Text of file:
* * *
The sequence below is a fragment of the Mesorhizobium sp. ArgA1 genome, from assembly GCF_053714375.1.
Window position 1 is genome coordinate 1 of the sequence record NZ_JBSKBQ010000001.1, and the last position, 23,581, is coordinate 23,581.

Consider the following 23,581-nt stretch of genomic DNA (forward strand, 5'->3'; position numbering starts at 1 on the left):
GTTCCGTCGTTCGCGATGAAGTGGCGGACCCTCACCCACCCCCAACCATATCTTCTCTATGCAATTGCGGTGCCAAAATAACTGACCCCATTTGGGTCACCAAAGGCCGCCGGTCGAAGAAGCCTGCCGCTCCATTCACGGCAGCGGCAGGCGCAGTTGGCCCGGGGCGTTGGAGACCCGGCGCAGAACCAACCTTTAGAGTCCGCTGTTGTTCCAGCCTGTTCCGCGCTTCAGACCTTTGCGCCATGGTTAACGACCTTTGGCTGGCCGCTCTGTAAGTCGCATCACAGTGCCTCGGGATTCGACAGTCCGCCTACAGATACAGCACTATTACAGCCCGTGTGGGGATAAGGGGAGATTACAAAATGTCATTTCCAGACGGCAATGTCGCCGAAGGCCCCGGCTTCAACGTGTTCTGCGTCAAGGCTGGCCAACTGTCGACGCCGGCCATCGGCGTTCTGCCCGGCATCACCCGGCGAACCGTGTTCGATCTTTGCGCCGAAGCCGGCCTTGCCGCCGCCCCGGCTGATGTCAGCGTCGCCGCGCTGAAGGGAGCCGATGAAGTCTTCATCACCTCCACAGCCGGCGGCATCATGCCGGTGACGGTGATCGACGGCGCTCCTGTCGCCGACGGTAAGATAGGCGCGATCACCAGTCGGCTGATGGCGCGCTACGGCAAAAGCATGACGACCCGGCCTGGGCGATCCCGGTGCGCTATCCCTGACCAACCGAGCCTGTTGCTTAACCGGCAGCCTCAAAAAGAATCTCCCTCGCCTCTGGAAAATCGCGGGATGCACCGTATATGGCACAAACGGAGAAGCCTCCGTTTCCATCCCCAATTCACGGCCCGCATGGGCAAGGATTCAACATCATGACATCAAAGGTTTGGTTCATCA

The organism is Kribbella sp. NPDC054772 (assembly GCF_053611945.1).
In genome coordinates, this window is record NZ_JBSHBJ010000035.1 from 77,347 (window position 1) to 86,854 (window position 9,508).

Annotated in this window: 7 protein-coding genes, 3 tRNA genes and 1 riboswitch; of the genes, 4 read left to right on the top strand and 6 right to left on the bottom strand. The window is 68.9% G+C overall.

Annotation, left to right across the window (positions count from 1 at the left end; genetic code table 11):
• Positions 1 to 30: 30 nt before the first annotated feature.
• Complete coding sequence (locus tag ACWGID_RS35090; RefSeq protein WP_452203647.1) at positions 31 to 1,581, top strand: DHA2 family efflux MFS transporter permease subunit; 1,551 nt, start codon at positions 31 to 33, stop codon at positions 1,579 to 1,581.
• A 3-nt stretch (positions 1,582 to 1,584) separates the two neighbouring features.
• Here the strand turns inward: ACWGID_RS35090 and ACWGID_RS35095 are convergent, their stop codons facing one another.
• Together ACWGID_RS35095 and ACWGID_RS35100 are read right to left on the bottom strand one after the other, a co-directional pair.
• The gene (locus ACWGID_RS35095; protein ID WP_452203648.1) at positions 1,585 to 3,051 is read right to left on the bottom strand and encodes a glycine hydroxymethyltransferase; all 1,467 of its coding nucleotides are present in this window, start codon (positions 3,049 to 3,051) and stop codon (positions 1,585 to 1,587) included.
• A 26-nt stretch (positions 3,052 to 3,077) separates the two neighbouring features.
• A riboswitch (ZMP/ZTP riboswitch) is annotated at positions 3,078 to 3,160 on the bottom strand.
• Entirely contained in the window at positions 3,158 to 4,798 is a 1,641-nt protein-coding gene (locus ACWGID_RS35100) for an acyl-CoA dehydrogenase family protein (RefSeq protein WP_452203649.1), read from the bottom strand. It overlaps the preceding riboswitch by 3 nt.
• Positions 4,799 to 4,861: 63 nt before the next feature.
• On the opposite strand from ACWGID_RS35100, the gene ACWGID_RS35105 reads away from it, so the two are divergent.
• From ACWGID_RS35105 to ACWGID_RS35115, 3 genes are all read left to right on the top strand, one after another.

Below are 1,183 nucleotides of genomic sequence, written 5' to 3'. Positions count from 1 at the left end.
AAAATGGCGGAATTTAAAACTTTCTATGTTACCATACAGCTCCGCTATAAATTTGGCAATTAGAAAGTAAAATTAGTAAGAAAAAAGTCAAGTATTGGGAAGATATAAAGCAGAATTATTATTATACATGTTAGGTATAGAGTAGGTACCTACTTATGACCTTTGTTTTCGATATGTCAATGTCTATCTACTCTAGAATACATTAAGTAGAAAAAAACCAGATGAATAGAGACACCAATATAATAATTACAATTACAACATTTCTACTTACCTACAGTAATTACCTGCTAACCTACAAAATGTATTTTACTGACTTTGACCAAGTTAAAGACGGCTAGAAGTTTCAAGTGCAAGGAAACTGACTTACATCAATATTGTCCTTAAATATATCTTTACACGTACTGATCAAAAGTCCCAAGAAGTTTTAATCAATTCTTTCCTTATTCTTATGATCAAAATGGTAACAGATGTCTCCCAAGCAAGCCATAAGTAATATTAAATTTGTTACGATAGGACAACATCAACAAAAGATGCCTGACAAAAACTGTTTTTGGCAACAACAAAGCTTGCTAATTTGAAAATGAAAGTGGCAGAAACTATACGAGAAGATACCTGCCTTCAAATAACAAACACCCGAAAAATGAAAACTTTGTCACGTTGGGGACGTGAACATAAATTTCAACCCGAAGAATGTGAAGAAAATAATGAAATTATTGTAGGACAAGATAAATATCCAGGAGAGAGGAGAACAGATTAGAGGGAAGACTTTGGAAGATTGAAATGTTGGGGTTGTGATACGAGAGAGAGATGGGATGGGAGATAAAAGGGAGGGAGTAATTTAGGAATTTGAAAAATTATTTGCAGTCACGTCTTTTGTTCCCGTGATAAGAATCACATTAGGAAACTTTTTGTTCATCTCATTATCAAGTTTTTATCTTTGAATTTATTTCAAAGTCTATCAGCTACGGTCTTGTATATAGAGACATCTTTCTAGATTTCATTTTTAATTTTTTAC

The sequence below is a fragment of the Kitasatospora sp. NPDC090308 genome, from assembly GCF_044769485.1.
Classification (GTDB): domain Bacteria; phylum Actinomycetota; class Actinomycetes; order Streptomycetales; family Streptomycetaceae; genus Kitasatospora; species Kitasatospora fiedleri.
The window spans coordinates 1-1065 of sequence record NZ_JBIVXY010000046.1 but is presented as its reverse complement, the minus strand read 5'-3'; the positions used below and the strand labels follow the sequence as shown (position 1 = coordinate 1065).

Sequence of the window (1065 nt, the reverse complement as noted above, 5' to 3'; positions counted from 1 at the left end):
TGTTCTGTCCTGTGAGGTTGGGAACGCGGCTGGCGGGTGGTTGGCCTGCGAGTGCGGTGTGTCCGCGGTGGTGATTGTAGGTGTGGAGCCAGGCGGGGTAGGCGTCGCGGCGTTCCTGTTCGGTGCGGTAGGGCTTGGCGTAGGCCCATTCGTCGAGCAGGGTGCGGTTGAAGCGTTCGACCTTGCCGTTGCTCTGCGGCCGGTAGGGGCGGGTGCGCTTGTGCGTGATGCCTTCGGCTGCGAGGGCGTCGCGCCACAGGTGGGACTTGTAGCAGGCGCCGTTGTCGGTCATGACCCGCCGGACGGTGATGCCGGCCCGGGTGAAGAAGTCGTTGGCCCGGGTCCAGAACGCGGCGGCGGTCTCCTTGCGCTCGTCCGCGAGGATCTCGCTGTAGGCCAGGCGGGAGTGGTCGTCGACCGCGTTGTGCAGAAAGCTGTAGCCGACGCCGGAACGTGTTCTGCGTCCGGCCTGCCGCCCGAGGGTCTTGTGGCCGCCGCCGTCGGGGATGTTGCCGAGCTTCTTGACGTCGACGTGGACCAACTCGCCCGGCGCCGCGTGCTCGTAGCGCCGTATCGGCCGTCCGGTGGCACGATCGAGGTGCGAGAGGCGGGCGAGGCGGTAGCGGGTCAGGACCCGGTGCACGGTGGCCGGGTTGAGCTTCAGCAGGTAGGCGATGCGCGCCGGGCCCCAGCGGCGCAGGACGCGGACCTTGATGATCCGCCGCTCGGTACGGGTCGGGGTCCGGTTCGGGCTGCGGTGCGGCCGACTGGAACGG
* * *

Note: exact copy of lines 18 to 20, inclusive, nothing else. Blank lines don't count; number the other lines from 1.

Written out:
• Positions 4,799 to 4,861: 63 nt before the next feature.
• On the opposite strand from ACWGID_RS35100, the gene ACWGID_RS35105 reads away from it, so the two are divergent.
• From ACWGID_RS35105 to ACWGID_RS35115, 3 genes are all read left to right on the top strand, one after another.